believe

Head Shot: Alone by Michael Nichols

Do we alienate people because we hate them or because we hate ourselves?

Is it better to be surrounded by oblivious, apathetic souls, or to be alone?

At the end of the day, can you live with pushing everyone away for the sake of staying safe inside, free of criticism, free of failing others, free from the hurt of missing those absent?

...or is failure found in the alienation of everything and everyone we ever deemed important?

No. Failure means that there is no hope to change.

Is it worth the effort to believe and hope that genuine albeit imperfect love exists between two human beings? Is fulfilling our calling in Jesus' name a greater gain than the connections we lose in defying those who deny the dreams we've been given? Is victory over our own soul's shadows worth the struggle?

Yes. Undeniably, yes. It is worth it.

Bring Out Your Dead by Michael Nichols

One of the most difficult things anyone can do before they die is admit they were wrong about things. We all do it, right? You make a math error in class or in your checkbook, or you misread a bill and pay it late. You're repairing a car part and misplace a screw. Anything. Small or big.

I've had this dream of playing music before audiences, releasing CDs, writing, opening a label or recording studio, designing music tech, teaching music -- music stuff. My greatest passion out of these things is to sing and write as the front man of my own band, playing alternative rock gospel music (gospel being applicable to the lyrics and not the southern genre). I've done that. I'm no celebrity, obviously, but I've achieved some of these goals with my band. Unfortunately, however, we recently agreed that it was time to disband.

We started strong, then life happened. We got jobs, we faced issues. It became difficult to remain coherent... yet that was never the issue because we somehow always knew how to find a way. Through it all, we've always managed to play shows and even released an EP. Mechanically, everything seemed fine, dandy. The more I've thought about it, though, and contemplated my walk with Jesus, I've realized that even if the band isn't the problem, and even if our circumstances are making it difficult for us to do what we love, and even if I've got my motives straight, I've realized that I need to give it up because God still has things for me to do and learn first.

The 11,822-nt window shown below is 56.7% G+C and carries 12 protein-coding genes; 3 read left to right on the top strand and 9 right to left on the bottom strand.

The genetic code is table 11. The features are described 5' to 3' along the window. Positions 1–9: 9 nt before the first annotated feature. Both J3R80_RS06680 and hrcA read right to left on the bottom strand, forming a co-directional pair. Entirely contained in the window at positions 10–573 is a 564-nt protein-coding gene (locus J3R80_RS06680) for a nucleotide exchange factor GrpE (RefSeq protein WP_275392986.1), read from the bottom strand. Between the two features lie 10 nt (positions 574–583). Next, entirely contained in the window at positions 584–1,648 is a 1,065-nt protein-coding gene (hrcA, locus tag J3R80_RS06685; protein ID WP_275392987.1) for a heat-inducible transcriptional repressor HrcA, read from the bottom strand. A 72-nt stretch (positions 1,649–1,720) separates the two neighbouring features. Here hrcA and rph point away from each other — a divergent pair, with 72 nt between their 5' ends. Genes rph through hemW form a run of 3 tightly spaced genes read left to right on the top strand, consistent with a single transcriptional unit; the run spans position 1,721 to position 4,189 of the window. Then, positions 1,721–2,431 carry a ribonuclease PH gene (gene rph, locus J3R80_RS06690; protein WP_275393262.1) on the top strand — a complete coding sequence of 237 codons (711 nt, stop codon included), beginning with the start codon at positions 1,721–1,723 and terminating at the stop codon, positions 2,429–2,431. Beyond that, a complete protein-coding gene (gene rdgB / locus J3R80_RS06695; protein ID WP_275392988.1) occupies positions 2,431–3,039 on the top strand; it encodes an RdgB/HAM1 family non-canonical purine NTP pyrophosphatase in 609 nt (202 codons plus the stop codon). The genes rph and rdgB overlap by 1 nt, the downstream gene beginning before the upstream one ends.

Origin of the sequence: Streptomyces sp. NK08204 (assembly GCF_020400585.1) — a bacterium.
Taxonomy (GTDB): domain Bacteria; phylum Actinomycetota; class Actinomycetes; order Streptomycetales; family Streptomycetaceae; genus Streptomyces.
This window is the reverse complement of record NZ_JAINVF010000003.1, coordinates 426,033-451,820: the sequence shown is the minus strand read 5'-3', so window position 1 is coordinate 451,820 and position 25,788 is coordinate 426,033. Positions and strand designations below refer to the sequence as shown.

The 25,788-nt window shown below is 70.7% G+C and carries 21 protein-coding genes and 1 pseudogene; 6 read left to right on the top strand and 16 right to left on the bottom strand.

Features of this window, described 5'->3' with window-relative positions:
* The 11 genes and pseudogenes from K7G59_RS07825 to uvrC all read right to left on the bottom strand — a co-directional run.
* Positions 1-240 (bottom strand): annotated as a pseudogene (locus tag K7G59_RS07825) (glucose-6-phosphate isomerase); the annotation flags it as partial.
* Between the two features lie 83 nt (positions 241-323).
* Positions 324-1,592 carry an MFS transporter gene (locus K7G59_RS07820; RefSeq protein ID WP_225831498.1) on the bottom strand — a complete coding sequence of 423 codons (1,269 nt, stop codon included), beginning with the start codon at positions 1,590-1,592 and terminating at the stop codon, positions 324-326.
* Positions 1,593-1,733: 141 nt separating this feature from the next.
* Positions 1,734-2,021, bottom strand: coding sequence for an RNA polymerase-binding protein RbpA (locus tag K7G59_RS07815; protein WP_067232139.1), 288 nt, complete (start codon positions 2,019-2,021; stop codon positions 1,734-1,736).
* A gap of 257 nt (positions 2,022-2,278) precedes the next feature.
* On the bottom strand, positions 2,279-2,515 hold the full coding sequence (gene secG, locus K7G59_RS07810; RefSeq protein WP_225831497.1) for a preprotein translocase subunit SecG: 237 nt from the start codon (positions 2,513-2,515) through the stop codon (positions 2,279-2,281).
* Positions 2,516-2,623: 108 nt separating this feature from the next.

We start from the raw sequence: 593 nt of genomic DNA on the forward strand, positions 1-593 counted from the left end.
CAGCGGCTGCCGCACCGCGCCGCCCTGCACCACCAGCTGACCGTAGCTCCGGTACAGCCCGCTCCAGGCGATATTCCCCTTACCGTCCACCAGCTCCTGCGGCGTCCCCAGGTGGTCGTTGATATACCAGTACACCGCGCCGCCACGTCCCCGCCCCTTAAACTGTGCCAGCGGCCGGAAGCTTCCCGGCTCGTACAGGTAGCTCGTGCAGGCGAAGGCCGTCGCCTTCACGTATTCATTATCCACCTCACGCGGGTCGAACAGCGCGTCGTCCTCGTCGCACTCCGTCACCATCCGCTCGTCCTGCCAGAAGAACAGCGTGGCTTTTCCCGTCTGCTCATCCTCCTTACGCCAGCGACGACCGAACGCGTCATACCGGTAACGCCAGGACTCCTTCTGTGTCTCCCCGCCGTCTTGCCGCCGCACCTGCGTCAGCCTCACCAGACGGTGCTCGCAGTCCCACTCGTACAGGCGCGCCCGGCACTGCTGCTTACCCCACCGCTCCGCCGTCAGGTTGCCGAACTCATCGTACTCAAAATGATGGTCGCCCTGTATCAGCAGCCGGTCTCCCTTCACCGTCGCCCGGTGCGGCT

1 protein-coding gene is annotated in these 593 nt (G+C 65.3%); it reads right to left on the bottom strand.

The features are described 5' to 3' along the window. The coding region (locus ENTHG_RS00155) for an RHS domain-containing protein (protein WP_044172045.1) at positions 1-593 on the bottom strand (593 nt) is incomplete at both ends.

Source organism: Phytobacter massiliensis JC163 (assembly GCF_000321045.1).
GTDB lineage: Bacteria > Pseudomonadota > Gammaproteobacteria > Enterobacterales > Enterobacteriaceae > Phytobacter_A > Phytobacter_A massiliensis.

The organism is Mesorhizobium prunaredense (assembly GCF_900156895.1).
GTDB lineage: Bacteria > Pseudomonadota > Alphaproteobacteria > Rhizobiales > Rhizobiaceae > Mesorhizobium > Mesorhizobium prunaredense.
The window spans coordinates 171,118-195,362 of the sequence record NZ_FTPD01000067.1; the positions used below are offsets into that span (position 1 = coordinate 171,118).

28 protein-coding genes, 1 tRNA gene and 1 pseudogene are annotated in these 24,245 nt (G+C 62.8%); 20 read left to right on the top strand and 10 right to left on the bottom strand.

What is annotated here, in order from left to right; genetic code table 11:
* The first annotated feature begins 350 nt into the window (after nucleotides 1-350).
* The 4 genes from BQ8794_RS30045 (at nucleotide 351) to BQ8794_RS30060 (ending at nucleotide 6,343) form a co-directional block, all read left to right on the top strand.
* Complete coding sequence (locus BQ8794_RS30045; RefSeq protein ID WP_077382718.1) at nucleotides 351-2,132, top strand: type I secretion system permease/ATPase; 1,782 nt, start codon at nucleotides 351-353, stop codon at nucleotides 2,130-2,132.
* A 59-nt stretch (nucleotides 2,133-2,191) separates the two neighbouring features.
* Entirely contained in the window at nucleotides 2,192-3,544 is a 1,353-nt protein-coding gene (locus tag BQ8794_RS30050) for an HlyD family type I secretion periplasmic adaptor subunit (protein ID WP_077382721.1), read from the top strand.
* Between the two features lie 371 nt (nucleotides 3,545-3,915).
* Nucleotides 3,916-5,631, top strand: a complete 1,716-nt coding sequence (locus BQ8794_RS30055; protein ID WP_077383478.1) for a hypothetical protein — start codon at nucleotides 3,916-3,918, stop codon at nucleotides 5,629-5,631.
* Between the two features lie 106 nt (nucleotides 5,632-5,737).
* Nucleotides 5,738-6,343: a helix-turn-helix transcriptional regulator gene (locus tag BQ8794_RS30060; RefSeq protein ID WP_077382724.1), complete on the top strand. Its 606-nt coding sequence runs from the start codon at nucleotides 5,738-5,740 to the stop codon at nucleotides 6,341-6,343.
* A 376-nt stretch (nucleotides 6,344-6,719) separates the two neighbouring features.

The "dead" I'm bringing out is not just my band but the soul that carried it. In 2009, I was awakening, and as I took in the day, I shouted about the night to say that I had come out of it and that one day we will all be going into a greater one. I was one of those young believers who was ready to go all-in, and in ways, that's what I did. Don't misunderstand -- I'm not tooting my own horn in any way. I was also inexperienced and naive. I was willing, and I was ready to run headlong into whatever I needed to do, or so it seemed; but in reality, I was ill prepared, and the next five years of my life were spent learning that. I learned how much I was willing to compromise, how unstable, how raw, how inexperienced, and how hollow my devotion was to anyone let alone God.

I had no idea how much growing up I had to do, how much I had to go through to do it, and what God had in store for me after all of that; and honestly, I'm not sure that He's even done. Sure, in a way, He'll never be done, but I feel like I'm just now wading into deep water. Again, don't misunderstand -- there was a point in my life where I was drowning in its depths, but this time is different because I'm learning to swim, and being taught that only He can make me walk on water.

I've said a million times to Him, "If you want me to give up music, I will," but the more I think about it, the more I realize that it was just my lips talking. Music is my solace, my release, my offering, my way of not feeling alone, and my way of making sure no one else ever does. That having been said, if I had to give that up to somehow reach someone, would I really? Not too long ago, I'd have said, "Yes," but I'd really have meant, "No," and that has helped me uncover the reasons behind a fact that has disturbed me for a long time: I find it very difficult to worship. It's not that I can't, but it often times takes so much effort. I've wondered why. Again, the past five years have taught me that I haven't had my priorities straight. I've had my sights set on things that can't satisfy me or save me like He can.